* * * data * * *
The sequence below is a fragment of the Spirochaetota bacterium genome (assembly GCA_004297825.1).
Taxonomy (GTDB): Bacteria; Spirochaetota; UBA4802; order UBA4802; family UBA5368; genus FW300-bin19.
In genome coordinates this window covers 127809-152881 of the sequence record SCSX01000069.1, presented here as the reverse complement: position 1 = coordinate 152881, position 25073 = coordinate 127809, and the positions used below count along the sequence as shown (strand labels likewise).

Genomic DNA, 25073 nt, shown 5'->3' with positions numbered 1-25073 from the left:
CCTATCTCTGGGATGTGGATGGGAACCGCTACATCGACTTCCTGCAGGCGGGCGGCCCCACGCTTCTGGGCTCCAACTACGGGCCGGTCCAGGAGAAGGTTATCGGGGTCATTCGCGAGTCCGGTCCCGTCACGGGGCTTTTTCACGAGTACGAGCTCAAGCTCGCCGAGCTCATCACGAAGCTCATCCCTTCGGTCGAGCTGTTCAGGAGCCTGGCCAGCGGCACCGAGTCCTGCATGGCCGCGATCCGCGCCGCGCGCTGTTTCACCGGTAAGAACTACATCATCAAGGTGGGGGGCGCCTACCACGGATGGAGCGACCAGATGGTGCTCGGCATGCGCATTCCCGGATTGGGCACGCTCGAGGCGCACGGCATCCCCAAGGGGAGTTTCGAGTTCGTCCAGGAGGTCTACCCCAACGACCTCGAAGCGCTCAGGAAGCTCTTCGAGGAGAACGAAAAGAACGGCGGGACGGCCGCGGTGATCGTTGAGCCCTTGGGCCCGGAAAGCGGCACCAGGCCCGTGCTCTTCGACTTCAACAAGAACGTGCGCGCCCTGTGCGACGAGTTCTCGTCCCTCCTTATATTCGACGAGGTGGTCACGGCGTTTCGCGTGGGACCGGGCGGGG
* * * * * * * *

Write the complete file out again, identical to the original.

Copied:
The sequence below is a fragment of the Spirochaetota bacterium genome (assembly GCA_004297825.1).
Taxonomy (GTDB): Bacteria; Spirochaetota; UBA4802; order UBA4802; family UBA5368; genus FW300-bin19.
In genome coordinates this window covers 127809-152881 of the sequence record SCSX01000069.1, presented here as the reverse complement: position 1 = coordinate 152881, position 25073 = coordinate 127809, and the positions used below count along the sequence as shown (strand labels likewise).

Genomic DNA, 25073 nt, shown 5'->3' with positions numbered 1-25073 from the left:
CCTATCTCTGGGATGTGGATGGGAACCGCTACATCGACTTCCTGCAGGCGGGCGGCCCCACGCTTCTGGGCTCCAACTACGGGCCGGTCCAGGAGAAGGTTATCGGGGTCATTCGCGAGTCCGGTCCCGTCACGGGGCTTTTTCACGAGTACGAGCTCAAGCTCGCCGAGCTCATCACGAAGCTCATCCCTTCGGTCGAGCTGTTCAGGAGCCTGGCCAGCGGCACCGAGTCCTGCATGGCCGCGATCCGCGCCGCGCGCTGTTTCACCGGTAAGAACTACATCATCAAGGTGGGGGGCGCCTACCACGGATGGAGCGACCAGATGGTGCTCGGCATGCGCATTCCCGGATTGGGCACGCTCGAGGCGCACGGCATCCCCAAGGGGAGTTTCGAGTTCGTCCAGGAGGTCTACCCCAACGACCTCGAAGCGCTCAGGAAGCTCTTCGAGGAGAACGAAAAGAACGGCGGGACGGCCGCGGTGATCGTTGAGCCCTTGGGCCCGGAAAGCGGCACCAGGCCCGTGCTCTTCGACTTCAACAAGAACGTGCGCGCCCTGTGCGACGAGTTCTCGTCCCTCCTTATATTCGACGAGGTGGTCACGGCGTTTCGCGTGGGACCGGGCGGGG